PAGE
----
The priest is just as free as the congregant to move on, and take along only his spiritual convictions. One cannot take what one does not own. In this diocese, the former bishop and his sympathetic priests did not just leave, but they asserted rights to assets while acting like the assets were theirs to withdraw. They confused ownership in trust with personal or group ownership. It is hard to see how such actions can be viewed as anything other than a violation of fiduciary duties. The departed clerics often engaged in sophistry of the worst sort to attempt to rationalize their ongoing efforts to assert dominion and control over church assets. For example, the Court of Common Pleas had no difficulty seeing through the disingenuous use of the "Episcopal Church-Anglican" label for what it was- a desperate effort to comply with the letter but not the intent of prior documents, and hang onto what was not theirs. The citation to Jesus' attack on Pharisees who acted in conformity with the letter but not the intent of the law is almost too obvious to mention. It was never likely that the Court in the local case would hold other than it did. As one of our remaining priests has accurately stated, it has been an Alice in Wonderland experience. It is particularly distasteful when clerics, the truth tellers, engage in sophistry to implement their organizational goals. The formulation of "the church has left me" is nothing more than an acknowledgement that the individual complainant has not grown in wisdom and faith to the same extent or direction as her church, which is all well and good if the complainants did not also purportedly imply a right to take along diocesan assets. Let us not confuse an individual priest's right to resign, with the events in this diocese. What transpired in this diocese was at an entirely different level of conflict. The notion that a high minded spiritual disagreement explains everything has always struck me as false. In my opinion, the former bishop was elected in the first instance because he was not as conservative as the committee's candidates, but he betrayed the faith of his original supporters. Instead, the former bishop over a period of years engaged in a Machiavellian effort to fill every position with avid loyalists. In retrospect, one must wonder if he would ever rest until he had achieved his ambition to serve as an archbishop of some church or other. His movement towards a more fundamentalist faith has always struck me as less than genuine, but instead as a calculation resulting observations of the accelerated growth of the un-affiliated mega-churches elsewhere, as well as the local operations such as Orchard Hill, Christ Church at Grove Park etc. The sum total of the events in this diocese over a period of years has always seemed to me to be not simply the result of a few crises of faith, but far more earthly in their motivations. The ordination of the gay bishop was just the long sought trigger for the planned move. In reality I do not regret the departures as I have little interest in appearing to support the bigoted views of homophobes. As for the departed former bishop, a good case could be made that he should be surcharged and held liable to the diocese of Pittsburgh, for violations of his fiduciary duties through his use of funds to build, advocate and ultimately attempt to defend his breakaway organization in court. However, as Gerard Ford taught us, it is sometimes best to pardon Nixon and move on. In closing, I still find it intellectually dishonest for any member of the breakaway bunch to argue anything other than the foregoing analysis. I am grateful to Lionel for expressing his well-developed thoughts on the matter. I am also grateful to Lionel for his articulate and convincing response to the startling comments by Bruce Robison. I also have several thoughts about Father Robison's comments, but I have said enough for today. The end, for now.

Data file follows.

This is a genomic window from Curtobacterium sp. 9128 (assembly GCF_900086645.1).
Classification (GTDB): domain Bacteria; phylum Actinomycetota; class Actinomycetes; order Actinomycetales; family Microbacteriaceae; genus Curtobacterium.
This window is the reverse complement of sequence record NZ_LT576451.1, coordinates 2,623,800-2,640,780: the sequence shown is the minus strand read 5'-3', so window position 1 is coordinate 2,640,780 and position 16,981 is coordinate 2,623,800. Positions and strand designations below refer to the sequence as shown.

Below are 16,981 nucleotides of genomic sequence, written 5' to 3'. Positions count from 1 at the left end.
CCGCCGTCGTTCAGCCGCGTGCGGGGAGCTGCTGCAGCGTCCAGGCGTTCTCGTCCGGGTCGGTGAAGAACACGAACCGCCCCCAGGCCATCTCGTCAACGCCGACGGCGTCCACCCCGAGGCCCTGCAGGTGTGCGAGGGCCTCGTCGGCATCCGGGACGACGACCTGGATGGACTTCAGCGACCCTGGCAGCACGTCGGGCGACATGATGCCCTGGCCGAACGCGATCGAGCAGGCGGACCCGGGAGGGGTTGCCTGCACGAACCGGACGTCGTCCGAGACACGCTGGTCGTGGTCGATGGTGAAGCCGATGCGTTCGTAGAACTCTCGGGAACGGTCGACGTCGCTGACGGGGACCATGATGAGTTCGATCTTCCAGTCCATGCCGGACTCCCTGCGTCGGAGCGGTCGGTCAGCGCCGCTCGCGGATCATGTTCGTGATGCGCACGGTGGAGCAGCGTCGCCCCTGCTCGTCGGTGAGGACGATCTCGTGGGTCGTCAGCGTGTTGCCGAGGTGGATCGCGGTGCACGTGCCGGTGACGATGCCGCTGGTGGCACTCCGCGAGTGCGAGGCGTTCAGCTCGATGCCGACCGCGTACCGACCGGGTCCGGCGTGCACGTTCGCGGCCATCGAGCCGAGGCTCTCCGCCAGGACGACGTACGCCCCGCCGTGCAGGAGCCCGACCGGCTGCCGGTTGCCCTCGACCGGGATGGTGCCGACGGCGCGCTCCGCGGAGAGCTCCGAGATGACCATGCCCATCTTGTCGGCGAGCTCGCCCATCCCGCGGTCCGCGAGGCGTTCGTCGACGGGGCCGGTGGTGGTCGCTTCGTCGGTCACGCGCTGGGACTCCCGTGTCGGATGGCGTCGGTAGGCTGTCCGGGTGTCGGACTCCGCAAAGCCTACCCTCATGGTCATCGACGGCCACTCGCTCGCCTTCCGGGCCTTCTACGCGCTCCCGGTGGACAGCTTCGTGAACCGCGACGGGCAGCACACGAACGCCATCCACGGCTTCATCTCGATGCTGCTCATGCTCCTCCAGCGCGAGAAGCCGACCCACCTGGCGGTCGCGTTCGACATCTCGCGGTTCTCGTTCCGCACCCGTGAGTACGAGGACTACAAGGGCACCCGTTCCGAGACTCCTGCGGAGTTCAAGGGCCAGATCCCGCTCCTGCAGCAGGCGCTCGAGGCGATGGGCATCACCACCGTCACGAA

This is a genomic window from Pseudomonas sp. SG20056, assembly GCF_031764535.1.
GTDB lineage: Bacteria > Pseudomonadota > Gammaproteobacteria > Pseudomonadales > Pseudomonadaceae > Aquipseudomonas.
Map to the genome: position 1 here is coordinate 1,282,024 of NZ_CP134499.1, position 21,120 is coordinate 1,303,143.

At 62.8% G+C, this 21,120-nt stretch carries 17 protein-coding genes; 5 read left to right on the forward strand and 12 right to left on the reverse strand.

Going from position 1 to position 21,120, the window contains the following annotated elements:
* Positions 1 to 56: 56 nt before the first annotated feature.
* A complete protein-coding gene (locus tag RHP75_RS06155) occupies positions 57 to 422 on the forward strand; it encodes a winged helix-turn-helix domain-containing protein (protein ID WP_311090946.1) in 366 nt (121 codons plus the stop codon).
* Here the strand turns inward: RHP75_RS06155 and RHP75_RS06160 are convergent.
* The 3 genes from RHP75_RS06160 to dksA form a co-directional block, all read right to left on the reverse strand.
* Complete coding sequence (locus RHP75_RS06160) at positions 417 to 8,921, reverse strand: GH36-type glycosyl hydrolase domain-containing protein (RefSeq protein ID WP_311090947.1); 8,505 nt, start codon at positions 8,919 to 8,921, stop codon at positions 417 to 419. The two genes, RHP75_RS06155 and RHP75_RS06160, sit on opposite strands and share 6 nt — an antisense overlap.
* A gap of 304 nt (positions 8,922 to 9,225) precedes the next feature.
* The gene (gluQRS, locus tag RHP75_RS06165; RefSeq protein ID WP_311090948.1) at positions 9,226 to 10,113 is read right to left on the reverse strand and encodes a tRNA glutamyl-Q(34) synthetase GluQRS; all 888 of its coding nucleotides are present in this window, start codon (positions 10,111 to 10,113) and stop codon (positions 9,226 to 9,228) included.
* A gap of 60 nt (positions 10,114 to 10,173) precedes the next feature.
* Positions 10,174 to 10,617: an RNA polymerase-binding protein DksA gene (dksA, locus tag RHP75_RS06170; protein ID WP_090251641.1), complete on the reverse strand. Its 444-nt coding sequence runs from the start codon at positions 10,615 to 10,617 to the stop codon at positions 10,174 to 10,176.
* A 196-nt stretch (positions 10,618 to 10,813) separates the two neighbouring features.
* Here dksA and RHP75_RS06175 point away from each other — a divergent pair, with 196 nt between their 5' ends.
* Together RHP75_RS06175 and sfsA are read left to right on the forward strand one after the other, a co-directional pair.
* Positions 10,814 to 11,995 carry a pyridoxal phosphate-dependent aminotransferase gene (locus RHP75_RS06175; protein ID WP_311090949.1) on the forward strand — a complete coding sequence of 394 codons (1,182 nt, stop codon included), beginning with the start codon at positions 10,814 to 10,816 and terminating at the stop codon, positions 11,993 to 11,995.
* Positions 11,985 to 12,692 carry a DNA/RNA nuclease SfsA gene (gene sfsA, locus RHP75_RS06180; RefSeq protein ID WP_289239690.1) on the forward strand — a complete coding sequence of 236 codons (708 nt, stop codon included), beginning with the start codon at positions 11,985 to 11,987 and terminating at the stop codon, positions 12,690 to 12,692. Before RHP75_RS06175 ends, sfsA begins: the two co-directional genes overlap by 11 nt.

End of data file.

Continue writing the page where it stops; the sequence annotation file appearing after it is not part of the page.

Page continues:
12. Yes, I regret the division of our diocese and the separations in so many ways that have followed. No question about that, and I do understand that many on both sides don't. I wish it hadn't happened, that we might have found a better way.

    I believe that both sides bear significant responsibility for what happened, and, yes, that issues of personality and power, again on both sides, have been at least as important as the very real and very important continuing conversation about the competence of our or any local synod to define essential doctrine--and about the role that the Episcopal Church may or may not be called to play within the life of the wider Communion and Christian family.

    In any event, I personally have a strong commitment to continuing life and ministry within the Episcopal Church--and to the rebuilding of our diocese in spiritual health, Jesus Christ as the Chief Cornerstone, and with the materials day by day that the Spirit will give if we ask: love, joy, peace, longsuffering, gentleness, goodness, faith, meekness, temperance.

  13. Bruce,

    You said: “I believe that both sides bear significant responsibility for what happened.”